Archive for May, 2011

The True Elite

Saturday, May 14th, 2011

“How,” you ask, “can we make modern people skeptical of their enormously successful science?”

I very much doubt we can, not at least taking “modern people” en masse. I’ve certainly never supposed my own teaching or writing would have much of an effect on the masses. It’s the person who is already suspicious of the successes you have in mind, or (better) who already senses that there are modes of “success” quite unknown to contemporary science, one aims to reach. We can only pray for the rest.

If you’ve been especially attentive during your prayers, you will have noticed that there’s a tiny “space” between perceiving and conceiving the world around us, and the question is whether a given person can remain in that space long enough to take a deep breath or two. If he can, or even if he simply wishes he could—and wishes it just as much as a man held under water wishes to breathe—then he can be helped. Otherwise he is beyond what I at least might hope to do for him.

Am I being an “elitist” in saying this? A correspondent recently complained that we traditionalists are “indifferent to the hoi polloi“, and that a Christian traditionalist in particular would have been strongly rebuked by Saint Paul for splitting the Church into the “spiritual” and the “carnal” and thus for repeating the “disastrous divisiveness” of the Gnostics, whom the Apostle attacks in 1 Corinthians.

I pointed out in reply that a certain kind of “divisiveness” has indeed been overcome in the Gospel, for in Christ “there is neither Jew nor Greek, neither slave nor free, no male and female” (Galatians 3:28). But this surely takes nothing away from the fact—an altogether obvious fact, is it not?—that there is nonetheless a gnosis not accessible to everyone. Saint Paul himself—in 1 Corinthians, in fact—is at some pains to contrast the “spiritual” with the “unspiritual” (or “natural” or “psychic”), and he singles out the “mature” as alone prepared to receive “a secret and hidden wisdom of God”.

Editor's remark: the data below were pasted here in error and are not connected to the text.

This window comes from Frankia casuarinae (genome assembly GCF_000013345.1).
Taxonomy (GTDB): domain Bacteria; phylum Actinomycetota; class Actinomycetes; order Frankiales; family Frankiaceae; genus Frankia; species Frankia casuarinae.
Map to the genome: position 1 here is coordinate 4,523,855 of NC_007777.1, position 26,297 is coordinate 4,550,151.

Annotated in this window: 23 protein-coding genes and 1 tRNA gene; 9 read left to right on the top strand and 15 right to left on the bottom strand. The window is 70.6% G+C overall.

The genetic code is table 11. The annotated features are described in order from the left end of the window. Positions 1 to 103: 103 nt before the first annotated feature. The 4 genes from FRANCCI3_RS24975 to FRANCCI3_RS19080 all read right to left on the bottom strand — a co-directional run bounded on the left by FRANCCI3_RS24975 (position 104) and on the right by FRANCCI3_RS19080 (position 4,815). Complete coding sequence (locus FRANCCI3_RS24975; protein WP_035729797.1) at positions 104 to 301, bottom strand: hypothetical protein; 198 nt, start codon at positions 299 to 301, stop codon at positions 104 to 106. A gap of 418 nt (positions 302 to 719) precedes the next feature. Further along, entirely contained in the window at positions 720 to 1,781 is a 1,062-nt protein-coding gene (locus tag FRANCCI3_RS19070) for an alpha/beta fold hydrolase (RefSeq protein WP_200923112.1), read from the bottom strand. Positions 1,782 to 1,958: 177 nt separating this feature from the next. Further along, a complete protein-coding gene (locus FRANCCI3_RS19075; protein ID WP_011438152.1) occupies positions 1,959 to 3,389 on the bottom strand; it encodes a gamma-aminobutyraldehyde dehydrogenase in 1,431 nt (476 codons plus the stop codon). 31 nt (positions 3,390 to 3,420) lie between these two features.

The problem, or one problem, with the heretical Gnostics of the first Christian centuries was not their claim that there is a “higher gnosis” but their mistaken assumption that a capacity for this gnosis automatically renders a man superior to other people, as if a childlike faith and spiritual discipline were of no importance. As Schuon observes, true gnosis saves “only when it constitutes a path that works and transforms and wounds our nature as the plough wounds the soil”; and he adds that intelligence alone “does not prevent titanic falls”.

No doubt intellectual pride, like all forms of pride, can lead to “divisiveness”. But the error in this case lies in a misappropriation of gnosis, and not in the existence of gnosis, or gnostics, as such. There is indeed a spiritual elite: it’s for those alone who can make themselves small enough to enter the “space” of prayer.

Some Cooling Words of Thanks

Wednesday, May 4th, 2011

Thank you very much for your good wishes with regard to my teaching award. God willing, it will provide some encouragement to those, whether fellow professors or students, who have every reason to wonder whether it’s still possible to take a stand for Tradition in the midst of the mess that is modern academia.

Of course, worldly honors such as this can be distracting, if not indeed dangerous. In fact I said as much in the brief acceptance speech I was asked to give last week at the awards ceremony. Though I’m hopeful the university’s announcement of this honor may help to draw more good students to my classes and more attention to our perspective, I’m well aware of the risks it poses to my ego and would be grateful for your prayers. If I mention the award in the public space of my weblog, as I’ve decided to do, it’s on the assumption that the public peril to my soul is no worse, and perhaps somewhat less, than that of a private and “prudential” pride! I’m thinking of Saint John Klimakos: “Vainglory beams on every occupation. I fast, and turn vainglorious. I stop fasting so that I will draw no attention to myself, and I become vainglorious over my prudence.”